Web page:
Capturing changes to files
Files can change in the course of developments and projects. Version management deals with managing files of any type, type or size, including archiving them, logging changes, restoring older file versions, and coordinating access. It is mainly used in software development, but since there are regular changes in many areas of the company, version management is also used, for example, in project management, requirements management or the design of websites.
In a version management system, files such as requirement specifications, project manuals, reports, change requests, test cases and source code etc. can be managed. All files are saved with a user ID and timestamp in the central version management for each change, so that it can be traced at any time who changed what in a file and when. As a result, any versions of a file can be compared with each other. Older versions of a file can also be restored. For this to work, files must be “checked in” to the version management system after they have been edited, i.e. transferred for administration and storage. Once a file has been checked in, it must be “checked out” again from the system for further processing, i.e. released for processing.
Tasks in Version Management
Version management fulfills the following tasks:
- Archiving of individual states of files, so that the current version of a file can always be accessed, but if necessary also older versions – so to speak by recovery.
- Logging of changes so that it can be traced who changed what in a file.
- Coordination of access to a file and definition of possible read, write and delete rights. Some systems also offer the option of displaying or not displaying files depending on defined rights.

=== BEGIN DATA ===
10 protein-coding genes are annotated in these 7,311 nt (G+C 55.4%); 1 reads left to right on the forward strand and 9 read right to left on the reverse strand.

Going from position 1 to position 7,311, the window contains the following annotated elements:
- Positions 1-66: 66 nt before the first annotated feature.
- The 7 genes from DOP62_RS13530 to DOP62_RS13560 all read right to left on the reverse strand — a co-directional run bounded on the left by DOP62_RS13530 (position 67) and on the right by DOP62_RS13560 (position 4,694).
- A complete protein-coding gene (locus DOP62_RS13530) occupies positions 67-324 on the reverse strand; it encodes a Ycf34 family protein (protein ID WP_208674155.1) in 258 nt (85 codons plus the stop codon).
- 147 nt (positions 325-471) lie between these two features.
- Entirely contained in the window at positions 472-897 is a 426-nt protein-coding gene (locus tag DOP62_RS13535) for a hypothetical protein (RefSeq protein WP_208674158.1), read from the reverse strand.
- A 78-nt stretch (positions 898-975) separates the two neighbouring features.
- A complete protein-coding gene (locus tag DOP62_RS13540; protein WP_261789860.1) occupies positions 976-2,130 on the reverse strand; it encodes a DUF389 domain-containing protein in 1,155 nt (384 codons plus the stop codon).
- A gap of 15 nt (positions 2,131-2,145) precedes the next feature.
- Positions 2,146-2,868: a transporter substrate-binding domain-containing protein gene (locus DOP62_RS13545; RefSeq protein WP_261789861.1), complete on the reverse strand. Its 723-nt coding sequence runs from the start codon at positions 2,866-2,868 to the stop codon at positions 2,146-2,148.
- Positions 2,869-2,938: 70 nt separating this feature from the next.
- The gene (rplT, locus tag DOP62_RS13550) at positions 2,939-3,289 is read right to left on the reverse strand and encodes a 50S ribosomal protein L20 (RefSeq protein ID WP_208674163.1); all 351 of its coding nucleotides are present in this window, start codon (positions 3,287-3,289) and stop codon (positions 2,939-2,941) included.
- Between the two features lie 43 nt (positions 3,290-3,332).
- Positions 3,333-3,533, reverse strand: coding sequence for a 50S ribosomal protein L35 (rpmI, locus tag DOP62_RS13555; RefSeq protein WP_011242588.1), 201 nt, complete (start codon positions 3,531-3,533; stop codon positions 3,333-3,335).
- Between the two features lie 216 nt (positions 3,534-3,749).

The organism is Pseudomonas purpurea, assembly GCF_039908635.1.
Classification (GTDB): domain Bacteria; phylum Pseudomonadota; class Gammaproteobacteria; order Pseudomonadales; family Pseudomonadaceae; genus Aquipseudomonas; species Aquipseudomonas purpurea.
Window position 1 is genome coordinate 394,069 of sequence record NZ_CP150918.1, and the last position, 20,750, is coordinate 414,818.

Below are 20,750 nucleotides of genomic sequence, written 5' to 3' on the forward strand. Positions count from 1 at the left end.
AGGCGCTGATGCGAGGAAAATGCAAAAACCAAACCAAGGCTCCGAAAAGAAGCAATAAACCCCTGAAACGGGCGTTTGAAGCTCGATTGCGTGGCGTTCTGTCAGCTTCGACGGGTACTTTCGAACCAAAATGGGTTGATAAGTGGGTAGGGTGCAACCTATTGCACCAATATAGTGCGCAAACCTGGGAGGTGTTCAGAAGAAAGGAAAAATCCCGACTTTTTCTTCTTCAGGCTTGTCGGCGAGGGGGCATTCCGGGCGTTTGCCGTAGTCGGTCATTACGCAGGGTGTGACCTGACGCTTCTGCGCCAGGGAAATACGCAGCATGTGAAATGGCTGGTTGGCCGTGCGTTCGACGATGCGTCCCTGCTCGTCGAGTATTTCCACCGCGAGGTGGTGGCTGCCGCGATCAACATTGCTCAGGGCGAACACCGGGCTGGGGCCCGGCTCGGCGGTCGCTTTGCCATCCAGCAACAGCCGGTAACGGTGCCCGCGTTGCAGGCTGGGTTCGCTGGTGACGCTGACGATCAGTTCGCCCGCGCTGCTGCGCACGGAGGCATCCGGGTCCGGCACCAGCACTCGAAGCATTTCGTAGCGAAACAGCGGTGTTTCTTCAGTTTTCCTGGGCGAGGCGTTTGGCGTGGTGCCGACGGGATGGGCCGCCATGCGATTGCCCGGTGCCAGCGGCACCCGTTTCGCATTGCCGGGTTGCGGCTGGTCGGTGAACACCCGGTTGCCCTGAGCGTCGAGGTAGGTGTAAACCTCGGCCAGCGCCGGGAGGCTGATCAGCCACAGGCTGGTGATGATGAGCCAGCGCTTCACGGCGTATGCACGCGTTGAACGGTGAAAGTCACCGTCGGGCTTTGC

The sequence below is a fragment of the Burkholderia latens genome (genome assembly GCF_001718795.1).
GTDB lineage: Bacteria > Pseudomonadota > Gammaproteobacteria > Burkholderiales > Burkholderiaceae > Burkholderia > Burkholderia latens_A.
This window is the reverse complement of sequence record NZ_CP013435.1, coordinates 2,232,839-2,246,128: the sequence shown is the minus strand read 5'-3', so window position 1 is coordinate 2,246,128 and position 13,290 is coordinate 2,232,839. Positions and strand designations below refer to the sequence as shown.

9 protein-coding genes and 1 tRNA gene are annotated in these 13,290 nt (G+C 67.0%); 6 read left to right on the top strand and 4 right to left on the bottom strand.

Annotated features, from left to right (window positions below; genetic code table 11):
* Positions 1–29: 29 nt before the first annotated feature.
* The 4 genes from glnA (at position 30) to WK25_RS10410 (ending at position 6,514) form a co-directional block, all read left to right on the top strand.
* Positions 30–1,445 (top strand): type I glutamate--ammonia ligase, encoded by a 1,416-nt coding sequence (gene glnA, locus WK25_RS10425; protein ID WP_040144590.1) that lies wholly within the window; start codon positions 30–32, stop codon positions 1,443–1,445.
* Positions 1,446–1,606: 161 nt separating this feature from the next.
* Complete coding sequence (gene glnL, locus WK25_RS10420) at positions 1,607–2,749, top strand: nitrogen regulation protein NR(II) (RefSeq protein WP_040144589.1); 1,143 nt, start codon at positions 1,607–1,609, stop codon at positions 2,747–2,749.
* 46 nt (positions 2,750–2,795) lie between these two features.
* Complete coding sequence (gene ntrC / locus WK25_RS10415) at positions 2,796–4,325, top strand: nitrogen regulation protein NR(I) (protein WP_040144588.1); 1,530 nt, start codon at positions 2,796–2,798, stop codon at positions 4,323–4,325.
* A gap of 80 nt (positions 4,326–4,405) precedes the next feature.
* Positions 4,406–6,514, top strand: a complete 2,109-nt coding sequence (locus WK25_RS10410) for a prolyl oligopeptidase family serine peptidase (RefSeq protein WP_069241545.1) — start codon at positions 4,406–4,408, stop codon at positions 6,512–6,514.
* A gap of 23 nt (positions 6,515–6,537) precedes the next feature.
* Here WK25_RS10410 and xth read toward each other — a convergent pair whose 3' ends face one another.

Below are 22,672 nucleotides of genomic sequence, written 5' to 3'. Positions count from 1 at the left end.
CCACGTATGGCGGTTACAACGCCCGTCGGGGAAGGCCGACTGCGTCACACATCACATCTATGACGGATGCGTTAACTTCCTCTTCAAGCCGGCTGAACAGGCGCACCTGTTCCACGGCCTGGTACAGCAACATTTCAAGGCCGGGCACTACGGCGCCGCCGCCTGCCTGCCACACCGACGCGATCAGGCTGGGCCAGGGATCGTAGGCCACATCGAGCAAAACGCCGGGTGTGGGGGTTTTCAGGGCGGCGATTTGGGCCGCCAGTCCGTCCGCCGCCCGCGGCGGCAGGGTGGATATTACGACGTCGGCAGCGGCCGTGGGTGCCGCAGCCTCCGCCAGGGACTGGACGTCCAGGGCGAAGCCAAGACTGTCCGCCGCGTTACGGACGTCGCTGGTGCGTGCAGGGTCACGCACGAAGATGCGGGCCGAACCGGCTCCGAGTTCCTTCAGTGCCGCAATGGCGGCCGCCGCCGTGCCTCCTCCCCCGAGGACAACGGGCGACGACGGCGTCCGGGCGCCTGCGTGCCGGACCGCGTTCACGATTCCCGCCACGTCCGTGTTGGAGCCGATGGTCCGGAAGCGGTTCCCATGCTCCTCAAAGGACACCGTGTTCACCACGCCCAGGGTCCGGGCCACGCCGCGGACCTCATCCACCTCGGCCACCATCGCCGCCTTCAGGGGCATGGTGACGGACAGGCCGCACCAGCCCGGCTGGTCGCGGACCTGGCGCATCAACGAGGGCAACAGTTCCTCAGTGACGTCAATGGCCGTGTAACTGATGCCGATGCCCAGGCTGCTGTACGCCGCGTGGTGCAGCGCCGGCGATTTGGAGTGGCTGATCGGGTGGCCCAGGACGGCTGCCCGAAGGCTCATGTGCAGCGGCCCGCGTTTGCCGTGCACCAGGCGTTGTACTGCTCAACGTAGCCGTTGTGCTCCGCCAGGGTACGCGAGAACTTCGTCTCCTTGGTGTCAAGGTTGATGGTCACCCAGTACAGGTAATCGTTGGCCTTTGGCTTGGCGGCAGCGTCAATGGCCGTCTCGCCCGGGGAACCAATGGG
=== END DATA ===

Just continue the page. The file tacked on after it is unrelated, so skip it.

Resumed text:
Concepts in Version Management
There are two basic concepts in version management:
- With pessimistic version management – also known as Lock Modify Write or exclusive check-out – access to a file is blocked if another employee is already working on it. This eliminates the need to merge various changes.
- Optimistic version management – also known as Copy Modify Merge – allows multiple users to edit files simultaneously, but the changes must be merged manually or automatically.
When working with documents, process models such as V-Modell XT or Hermes also use a change index that provides the reader of a document with a tabular version history of the document. This allows the reader to recognise, for example, which versions existed at which times, who the authors were and, if necessary, which differences between individual versions were explicitly documented. However, he may not be able to tell whether he is actually reading the latest, current version of the document.
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